There are many reasons to meditate, but the value of being mindful in these overstressed times lies in the ability to navigate real-life minefields. It's one thing to be calm and centered in the middle of a cozy incense-drenched studio. The real trick is staying composed and mindful in the midst of chaos.
I've always loved this one scene in Pulp Fiction as a case study in applied mindfulness: Shortly after performing a kidnapping, gangster Vincent Vega, played by John Travolta, of course, accidentally blows the head off the victim sitting in the back of his car. After a mild freakout, Samuel L. Jackson's character, Jules Winnfield, steers the blood-soaked Chevy Nova towards the nearby home of Jimmi, an acquaintance played by Quentin Tarantino. The three of them assess the situation and determine that they are in way over their heads. It's time to call in The Wolf.
A few minutes later, Harvey Keitel's tuxedo-wearing Wolf arrives to do what he does best: fix things that other can't. We get the impression that the Wolf is legendary in the gangster underworld of LA for making very bad situations go away, and quickly.
After a few pleasantries, the Wolf gets down to the business of stage-managing the situation with effortless ease; swiftly and curtly directing Vincent and Jules to clean up the bloody bits of brain from the back seat of the car. It's a comically chaotic situation that the Wolf navigates with cool skill and poise.
I'll break from explaining the scene to tell you just how much I love this character. If I had a "mindfulness" spirit animal it would be Keitel's Wolf. He's influenced my direction more than any deity or sage I've ever read about in any Buddhist text. I'm by no means throwing shade at any spiritual or religious based mindfulness practice, I'm just saying the techniques learned in sitting meditation or silent retreats are just as needed away from the cushion or yoga studio.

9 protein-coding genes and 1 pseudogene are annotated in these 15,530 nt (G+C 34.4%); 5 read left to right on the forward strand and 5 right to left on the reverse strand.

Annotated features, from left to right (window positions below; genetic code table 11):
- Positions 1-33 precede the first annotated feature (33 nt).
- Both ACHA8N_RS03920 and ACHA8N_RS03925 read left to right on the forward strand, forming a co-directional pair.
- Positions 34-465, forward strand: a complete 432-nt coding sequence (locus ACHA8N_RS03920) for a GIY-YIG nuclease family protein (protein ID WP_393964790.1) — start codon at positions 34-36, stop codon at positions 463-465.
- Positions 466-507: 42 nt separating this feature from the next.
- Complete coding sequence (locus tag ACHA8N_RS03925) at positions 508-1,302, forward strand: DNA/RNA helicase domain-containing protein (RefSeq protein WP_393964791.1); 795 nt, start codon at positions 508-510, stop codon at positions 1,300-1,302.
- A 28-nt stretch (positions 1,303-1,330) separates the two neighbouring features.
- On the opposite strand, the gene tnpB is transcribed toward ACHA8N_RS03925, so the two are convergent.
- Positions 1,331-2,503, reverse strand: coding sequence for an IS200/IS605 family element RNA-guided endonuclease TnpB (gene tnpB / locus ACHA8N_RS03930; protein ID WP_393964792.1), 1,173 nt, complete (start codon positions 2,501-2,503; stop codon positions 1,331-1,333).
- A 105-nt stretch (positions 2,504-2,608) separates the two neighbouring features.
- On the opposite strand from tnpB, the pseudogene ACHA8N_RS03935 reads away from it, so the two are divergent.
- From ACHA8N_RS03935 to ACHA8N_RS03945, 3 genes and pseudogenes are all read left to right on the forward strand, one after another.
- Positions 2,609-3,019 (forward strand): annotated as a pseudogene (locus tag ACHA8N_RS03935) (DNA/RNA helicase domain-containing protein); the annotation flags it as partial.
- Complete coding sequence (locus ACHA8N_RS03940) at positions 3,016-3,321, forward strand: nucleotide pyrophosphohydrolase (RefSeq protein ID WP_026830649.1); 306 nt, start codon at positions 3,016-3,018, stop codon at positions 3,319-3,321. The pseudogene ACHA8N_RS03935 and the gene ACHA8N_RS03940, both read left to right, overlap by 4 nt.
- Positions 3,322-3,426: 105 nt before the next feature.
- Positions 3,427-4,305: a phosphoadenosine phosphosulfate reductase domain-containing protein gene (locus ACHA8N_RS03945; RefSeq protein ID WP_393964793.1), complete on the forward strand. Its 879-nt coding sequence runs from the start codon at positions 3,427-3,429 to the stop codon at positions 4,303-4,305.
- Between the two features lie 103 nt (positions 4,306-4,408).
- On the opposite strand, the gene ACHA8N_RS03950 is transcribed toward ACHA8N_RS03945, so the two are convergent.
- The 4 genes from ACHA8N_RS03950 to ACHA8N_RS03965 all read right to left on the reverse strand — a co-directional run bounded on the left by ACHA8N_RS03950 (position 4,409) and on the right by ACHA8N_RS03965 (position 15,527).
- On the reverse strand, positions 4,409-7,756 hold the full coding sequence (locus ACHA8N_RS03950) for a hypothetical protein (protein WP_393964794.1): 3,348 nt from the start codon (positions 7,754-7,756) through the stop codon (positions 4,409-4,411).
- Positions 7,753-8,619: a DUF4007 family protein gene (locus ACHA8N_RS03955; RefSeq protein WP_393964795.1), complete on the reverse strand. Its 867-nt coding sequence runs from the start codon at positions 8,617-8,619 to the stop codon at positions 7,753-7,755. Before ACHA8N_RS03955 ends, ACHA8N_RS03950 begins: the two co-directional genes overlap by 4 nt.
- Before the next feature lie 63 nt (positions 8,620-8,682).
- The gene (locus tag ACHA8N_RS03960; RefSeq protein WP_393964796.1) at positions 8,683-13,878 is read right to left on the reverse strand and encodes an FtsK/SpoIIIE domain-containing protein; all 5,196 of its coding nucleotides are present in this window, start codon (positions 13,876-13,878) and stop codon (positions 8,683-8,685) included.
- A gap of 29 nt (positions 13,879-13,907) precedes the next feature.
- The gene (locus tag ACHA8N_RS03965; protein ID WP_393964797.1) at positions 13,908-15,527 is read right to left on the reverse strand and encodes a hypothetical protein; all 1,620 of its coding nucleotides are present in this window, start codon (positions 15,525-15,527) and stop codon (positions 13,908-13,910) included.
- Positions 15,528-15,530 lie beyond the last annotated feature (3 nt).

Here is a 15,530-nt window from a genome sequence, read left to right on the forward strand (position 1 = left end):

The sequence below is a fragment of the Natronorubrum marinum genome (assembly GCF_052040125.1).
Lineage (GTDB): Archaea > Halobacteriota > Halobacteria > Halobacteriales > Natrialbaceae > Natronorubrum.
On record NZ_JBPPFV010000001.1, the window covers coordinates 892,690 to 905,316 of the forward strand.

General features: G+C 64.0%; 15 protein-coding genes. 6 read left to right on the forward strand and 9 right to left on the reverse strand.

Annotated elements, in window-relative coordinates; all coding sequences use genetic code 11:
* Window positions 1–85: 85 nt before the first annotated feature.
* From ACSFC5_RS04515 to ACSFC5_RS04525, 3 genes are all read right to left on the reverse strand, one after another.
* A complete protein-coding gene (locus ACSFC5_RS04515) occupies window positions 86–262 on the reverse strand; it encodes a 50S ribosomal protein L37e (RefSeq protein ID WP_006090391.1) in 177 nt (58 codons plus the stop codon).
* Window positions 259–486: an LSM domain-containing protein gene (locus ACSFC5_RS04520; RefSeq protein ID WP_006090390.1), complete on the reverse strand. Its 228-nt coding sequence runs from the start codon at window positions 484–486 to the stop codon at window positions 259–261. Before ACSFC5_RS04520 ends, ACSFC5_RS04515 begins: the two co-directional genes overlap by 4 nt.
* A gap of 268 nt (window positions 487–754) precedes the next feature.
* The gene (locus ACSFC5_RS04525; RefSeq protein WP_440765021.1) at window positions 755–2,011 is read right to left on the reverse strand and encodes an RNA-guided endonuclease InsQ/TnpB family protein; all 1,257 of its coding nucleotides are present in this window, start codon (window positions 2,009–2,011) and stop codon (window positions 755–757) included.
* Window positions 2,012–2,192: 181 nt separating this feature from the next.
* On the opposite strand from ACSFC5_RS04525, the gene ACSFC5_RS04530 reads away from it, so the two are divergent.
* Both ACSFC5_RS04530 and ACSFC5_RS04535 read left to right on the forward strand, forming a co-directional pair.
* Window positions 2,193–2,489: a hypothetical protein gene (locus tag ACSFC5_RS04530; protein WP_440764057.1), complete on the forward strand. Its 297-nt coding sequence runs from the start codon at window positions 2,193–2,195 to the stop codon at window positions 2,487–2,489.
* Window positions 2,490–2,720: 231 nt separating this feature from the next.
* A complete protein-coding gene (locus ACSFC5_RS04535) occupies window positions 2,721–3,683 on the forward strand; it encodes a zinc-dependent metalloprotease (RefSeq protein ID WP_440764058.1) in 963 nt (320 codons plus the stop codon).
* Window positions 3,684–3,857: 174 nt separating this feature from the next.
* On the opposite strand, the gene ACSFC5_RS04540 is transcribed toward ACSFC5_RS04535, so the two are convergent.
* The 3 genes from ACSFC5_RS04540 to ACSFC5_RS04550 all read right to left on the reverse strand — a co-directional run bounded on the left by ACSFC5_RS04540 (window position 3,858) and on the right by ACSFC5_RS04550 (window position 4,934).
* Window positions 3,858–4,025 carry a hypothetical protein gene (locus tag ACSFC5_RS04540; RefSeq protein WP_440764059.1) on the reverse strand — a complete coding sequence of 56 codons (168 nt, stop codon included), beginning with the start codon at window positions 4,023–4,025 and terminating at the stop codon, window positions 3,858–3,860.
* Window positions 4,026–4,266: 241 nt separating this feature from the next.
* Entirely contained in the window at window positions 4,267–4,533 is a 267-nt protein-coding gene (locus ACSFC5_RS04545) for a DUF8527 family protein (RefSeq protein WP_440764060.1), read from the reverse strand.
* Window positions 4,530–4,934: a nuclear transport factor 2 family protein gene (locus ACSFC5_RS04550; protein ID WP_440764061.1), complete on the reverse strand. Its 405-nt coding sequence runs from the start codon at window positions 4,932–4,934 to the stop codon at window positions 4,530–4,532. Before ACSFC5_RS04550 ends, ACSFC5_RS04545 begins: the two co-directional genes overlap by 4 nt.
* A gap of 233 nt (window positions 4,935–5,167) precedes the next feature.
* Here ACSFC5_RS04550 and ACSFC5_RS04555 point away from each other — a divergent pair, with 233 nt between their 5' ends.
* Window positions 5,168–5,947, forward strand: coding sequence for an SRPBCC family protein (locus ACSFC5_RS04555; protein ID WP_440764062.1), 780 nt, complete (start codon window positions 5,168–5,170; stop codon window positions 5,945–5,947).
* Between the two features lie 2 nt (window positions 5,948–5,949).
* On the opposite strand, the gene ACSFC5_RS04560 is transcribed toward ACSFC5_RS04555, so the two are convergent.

Secular mindfulness pioneers like Jon Kabat-Zinn and George Mumford teach us to lean into the hard times, accepting them for what they are and acting in a way that's productive. There are many approaches to mindfulness, but Mumford's is perhaps the most apt here: He teaches people to "respond from the center of the hurricane, rather than reacting from the chaos of the storm." The Wolf embodies these words.
Back to the scene at Jimmi's house. The Wolf finishes delivering his marching orders to the three men, but Vincent chooses to focus on the understandably abrupt tone of the Wolf's instructions and just can't let it go, throwing the plan off course. Vincent is in the storm, not in the present. He can't let his ego go, despite the fact that there are more pressing matters at hand.
But once again, the Wolf handles the situation with grace and ease, crisply explaining to Vincent that he's fixing the problem that he himself created. The situation cools and the gangsters go back to the business of covering-up a murder.
The Wolf does not let the situation get the best of him the way it did for Vincent. He's in the center of the hurricane, where mindfulness is.
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